Not all restaurants are created equal. There are some that lure us in with food that is so exceptional that we may be willing to disregard the surrounds if they are a little shabby while we choose others based on the magnificence of the multimillion-dollar fit-out. Or perhaps it is the head waiter and their sassy team that keep us coming back for more. The mix of all three is key and when I'm reviewing, I'm taking a keen look at all of these areas - service, food and ambience. Rolled into one, "an overall experience" will leave, or not, a lasting impression.
So, when I headed to Hammerheads I was looking forward to the visit, in the first instance, because this is a restaurant which enjoys a splendid location, nestled into pohutukawa trees and overlooking the sparkling waters of Okahu Bay.
My dining companion was a friend visiting from LA, that land where service is everything so I was mindful of how the Hammerheads' front of house team would stack up. From the outset, they were pleasant enough but every one of them appeared to be on their first night, offering a level of service that was uncertain and hesitant. Management could overcome this by putting more effort into staff training, which I know can seem counter-intuitive if turnover is high. I can already hear the cries of "We train them and then they leave" to which I say, what if you don't train them and they stay? Every successful restaurant in Auckland has one thing in common - the front of house staff are fabulous, offering service that is assured, upbeat and engaging. It's here that a lasting impression is first created.
To the food. The menu is skewed towards seafood and that was another reason I'd decided on meeting my international friend there - the quality of our seafood makes me proud. He ordered lamb. Oh well, we're pretty good at that too.
To tide us over until our entrees arrived, we ordered chorizo and manchego croquettes. They arrived promptly but were underwhelming. I wanted creamy bechamel and oozing manchego. Instead we got potato and hard pieces of non-descript sausage in a form that resembled Tatties, those naughty frozen-then-fried treats, as opposed to their wonderful Spanish namesake.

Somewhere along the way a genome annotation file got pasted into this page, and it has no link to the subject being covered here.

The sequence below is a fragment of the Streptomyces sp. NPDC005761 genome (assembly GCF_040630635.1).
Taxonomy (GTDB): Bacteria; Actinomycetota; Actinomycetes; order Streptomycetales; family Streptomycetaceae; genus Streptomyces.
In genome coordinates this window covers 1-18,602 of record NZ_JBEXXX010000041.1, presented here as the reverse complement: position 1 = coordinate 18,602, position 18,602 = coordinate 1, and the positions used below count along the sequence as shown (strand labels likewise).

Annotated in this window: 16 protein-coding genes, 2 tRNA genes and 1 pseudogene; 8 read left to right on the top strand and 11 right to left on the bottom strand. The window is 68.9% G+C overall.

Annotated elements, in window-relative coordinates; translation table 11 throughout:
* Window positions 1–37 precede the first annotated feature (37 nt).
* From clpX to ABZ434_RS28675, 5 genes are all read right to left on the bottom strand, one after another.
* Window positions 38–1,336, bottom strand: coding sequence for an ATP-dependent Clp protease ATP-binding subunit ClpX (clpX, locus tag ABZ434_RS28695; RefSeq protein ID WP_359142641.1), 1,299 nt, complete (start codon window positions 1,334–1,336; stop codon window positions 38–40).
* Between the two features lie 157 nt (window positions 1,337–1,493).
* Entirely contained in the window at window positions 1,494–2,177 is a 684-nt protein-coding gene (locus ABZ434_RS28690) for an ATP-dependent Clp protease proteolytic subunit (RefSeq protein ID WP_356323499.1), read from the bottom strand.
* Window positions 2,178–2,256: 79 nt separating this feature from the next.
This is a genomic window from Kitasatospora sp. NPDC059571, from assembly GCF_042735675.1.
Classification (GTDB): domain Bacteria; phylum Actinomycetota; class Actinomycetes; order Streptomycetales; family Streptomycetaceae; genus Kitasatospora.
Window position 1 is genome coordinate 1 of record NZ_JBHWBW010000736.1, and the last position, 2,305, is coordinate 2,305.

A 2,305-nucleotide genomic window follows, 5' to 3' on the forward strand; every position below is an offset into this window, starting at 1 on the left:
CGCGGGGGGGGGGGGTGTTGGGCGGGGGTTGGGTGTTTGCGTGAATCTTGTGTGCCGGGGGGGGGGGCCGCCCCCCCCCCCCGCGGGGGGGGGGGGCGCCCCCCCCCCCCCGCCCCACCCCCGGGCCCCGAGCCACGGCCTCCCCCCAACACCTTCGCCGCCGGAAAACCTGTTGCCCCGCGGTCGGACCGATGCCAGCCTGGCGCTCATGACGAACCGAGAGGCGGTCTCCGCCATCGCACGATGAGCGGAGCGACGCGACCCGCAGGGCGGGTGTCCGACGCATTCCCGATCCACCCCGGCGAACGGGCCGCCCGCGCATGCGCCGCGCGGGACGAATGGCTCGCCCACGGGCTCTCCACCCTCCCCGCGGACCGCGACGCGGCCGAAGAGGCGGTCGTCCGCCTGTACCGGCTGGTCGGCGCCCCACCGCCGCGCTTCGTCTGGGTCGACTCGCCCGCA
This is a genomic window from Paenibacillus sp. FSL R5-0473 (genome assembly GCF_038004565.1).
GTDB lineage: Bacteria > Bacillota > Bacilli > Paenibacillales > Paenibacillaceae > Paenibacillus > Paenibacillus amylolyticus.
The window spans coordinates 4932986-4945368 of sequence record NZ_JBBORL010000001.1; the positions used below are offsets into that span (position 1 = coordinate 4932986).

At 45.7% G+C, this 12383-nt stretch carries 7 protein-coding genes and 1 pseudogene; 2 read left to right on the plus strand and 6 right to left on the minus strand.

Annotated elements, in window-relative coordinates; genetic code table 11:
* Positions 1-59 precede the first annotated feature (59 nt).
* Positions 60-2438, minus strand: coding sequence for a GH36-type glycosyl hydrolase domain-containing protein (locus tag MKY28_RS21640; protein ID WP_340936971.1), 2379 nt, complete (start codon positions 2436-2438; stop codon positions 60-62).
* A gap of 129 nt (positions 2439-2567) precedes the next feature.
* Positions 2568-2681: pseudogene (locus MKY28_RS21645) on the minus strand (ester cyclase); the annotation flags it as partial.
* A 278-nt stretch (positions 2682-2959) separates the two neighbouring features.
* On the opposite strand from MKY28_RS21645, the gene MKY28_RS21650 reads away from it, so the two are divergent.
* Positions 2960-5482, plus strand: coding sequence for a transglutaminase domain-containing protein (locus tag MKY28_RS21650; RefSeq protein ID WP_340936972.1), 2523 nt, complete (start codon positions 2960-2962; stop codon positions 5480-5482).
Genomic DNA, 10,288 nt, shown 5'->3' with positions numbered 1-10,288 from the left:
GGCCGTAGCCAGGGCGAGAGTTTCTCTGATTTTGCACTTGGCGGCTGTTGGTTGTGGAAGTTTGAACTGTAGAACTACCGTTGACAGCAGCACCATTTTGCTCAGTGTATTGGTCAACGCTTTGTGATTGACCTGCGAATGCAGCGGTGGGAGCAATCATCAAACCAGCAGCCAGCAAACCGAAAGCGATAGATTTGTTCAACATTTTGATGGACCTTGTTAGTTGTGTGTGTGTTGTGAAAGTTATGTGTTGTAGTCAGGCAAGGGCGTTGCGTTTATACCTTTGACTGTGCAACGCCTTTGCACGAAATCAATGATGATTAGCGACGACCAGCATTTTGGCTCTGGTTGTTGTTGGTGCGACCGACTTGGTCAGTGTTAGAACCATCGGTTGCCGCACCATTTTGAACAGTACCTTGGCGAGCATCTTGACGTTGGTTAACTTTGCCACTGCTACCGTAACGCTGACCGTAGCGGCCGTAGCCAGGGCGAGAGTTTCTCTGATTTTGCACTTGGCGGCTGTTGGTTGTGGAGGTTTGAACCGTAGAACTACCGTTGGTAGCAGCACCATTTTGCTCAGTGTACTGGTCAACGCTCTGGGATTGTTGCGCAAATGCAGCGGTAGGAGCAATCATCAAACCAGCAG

Entrees arrived looking colourful, fresh and pretty as a picture and my heart leapt with hope, but after a few mouthfuls of my lime-cured Akaroa salmon, my optimism drifted. The dish contained plenty of ingredients that I adore - sweet shallot, fig, green olive, walnut, verjus - but none of them supported each other terribly well and the verjus that could have formed a bridge between them, was barely evident. Mr LA fared slightly better with his scallops. They were the large Atlantic variety, served sans roe, and they were perfectly cooked - caramelised on the outside, almost raw in the centre - and adorned with complementary flavours of macadamia, yellow beetroot and carrot.
For our mains we'd selected the market fish, kingfish, and lamb rump. Two rather thin steaks of kingfish were prepared with coconut cream, Vietnamese mint, coriander and a seafood medley of poached mussels, prawns and calamari. While not blow-your-mind fantastic, it was good enough. The lamb rump came sliced, perfectly pink and there was plenty of it. It was tasty but slightly chewy. The best part of the dish was the salad of ribboned zucchini, crumbled feta and hazelnuts, which was fresh, seasonal and alive with flavour.
While we ate, we took in the view, with the sun blasting through our port-hole window, until it slowly sank into the horizon, giving way to the glittering city lights of Auckland's skyline. Various staff came and went but none made a huge impression on us, except for the guy who insisted on closing up the windows around us as part of his "end of night routine". Sure, we were the last to linger in the dining room but c'mon, it was only 9.15pm and we were still enjoying our desserts.
The zabaglione and pistachio parfait was a highlight. This frozen creation was true to its name and was perfect - light, airy, creamy and deliciously studded with bright green pistachios. With a huge dollop of white chocolate ganache, fresh strawberries and a yoghurt gel it was a strong finish.
Hammerheads is a mixed bag and it doesn't need to be. It boasts a great location and landmark building and it should be a roaring success.
I'd start by investing in the wait staff and insisting on food that is less clever and more flavourful. The gorgeous waterfront views will take care of the rest.
From the menu: Croquettes $10, cured salmon $19, scallops $21, market fish (kingfish) $37, lamb rump $38, sides of new potatoes and mesclun salad $9 each, zabaglione parfait $15, Valrhona manjari ganache $15
Drinks: Fully licensed